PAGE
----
A path of development starts simply. Before attempting to track triggered elements of your experience, before being able to observe the mechanics of how you create your experience in the moment, being able to simply notice the movements of your attention is required.
TRACKING THE FLOW OF ATTENTION
The Actual Exercise
Here’s an exercise intended to get you more sensitively aware of two things: the shifts in your focus of attention (which define your moments) and what each object of your attention is as you shift:
Sitting or standing with your eyes open, spend 60 seconds letting your mind go wherever it wants to. Simply let your attention wander and latch onto anything that pulls it in, whether that be visual, auditory, physical, or thoughts, memories, or emotions.
But for these 60 seconds, consciously track each time that your attention shifts from one object to the next. It’s fine to notice the content – what the object is that your attention has shifted to – but don’t indulge any stories about it. Just let your attention go where it wants while you be the observer of this process, consciously tracking each occurrence of a shift of attention.
If you do indulge the content of where your attention goes, then treat each new thought as a new object of attention. As an example, let’s say you notice a chair across the room – that’s a new object of your attention. A microsecond later you remember the yard sale where you got the chair – that’s the next object of your attention. Then you remember who you ran into there – yet another new object of your attention. Then you wonder what that person meant by what he or she said – yet another one. Track each of these places your mind goes as simply being another object of attention: now this, now this, now this.
Don’t write anything down; don’t say things to yourself to acknowledge what you’re doing. Just simply notice.
If you have any judgments or thoughts about what you’re doing, simply notice that, too, as a shift of attention. If you want, do this several times a day (it’s only 60 seconds) but whether you do it once a day or several times make sure you lock in both your intention and attention on this exercise for the duration of the 60 seconds.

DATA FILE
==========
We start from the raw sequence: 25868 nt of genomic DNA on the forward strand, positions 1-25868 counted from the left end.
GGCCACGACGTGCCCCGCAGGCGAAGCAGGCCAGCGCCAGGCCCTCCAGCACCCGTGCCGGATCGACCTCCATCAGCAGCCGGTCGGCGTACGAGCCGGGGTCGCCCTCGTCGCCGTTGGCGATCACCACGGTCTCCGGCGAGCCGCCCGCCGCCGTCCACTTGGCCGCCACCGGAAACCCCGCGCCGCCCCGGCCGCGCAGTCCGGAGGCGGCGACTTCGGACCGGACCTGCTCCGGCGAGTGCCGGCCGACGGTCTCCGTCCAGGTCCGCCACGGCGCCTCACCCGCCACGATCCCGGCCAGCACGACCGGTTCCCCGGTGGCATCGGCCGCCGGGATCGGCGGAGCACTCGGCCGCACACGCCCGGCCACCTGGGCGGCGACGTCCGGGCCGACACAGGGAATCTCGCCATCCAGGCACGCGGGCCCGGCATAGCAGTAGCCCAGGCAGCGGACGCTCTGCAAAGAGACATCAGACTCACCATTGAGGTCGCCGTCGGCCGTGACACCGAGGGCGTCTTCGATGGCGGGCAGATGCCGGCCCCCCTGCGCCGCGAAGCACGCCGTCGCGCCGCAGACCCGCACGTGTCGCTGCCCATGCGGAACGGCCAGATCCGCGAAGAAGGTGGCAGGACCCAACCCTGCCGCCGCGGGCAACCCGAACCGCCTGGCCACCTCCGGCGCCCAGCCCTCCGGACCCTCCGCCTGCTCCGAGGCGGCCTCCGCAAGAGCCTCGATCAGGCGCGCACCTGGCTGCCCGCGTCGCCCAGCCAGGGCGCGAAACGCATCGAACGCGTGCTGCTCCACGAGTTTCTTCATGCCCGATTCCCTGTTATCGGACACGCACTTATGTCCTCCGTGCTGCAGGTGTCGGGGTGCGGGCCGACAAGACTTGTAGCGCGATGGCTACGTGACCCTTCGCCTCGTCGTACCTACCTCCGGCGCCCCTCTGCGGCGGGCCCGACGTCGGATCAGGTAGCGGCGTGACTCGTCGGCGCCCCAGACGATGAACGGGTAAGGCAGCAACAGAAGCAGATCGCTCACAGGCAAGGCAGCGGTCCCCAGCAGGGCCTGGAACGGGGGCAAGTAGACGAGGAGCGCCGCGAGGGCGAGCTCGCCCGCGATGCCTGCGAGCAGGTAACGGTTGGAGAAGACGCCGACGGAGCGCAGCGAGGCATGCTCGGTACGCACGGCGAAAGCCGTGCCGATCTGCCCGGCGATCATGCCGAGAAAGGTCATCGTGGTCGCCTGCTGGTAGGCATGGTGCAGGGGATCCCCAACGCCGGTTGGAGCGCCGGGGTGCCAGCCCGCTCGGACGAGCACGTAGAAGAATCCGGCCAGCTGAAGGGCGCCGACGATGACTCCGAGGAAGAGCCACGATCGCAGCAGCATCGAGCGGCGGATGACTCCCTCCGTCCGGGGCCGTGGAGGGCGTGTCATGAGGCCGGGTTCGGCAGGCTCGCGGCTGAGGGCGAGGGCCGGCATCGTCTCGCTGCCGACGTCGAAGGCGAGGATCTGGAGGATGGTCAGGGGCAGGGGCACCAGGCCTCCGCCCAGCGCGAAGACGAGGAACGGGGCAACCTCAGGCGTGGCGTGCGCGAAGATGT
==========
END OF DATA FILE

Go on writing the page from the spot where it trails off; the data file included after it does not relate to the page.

This exercise trains you to get bigger than your attention, to become the observer of the movements of your attention, of the pull of attention, and of your relationship to attention. It’s not about the content of your attention, it’s about the process, the flow.
If you’re one of the people who think you are your thoughts, that your thoughts are you, then consider this: A thought is made up of content, content that you would not experience if your attention wasn’t focused on it. But if you’re the observer of the movement of your attention, are you the observer or the thing being observed?
Think of your attention being like a wild horse. Doing this exercise is like holding the reins of that horse. For these 60 seconds you find that you can hold the reins of that horse no matter where it goes. This ability will progressively carry over into your moment-to-moment life. Depending on circumstances, you can hold the reins and let it go to something it wants to indulge, or can pull it away or pull it towards something you want to put attention onto.
© Jim Lehrman, 2017
If you want to download these instructions as a pdf file click HERE.
Go to Step 3 of the study: You can see the Daily Tracking Form and Instructions HERE.
To return to Step 1 click HERE.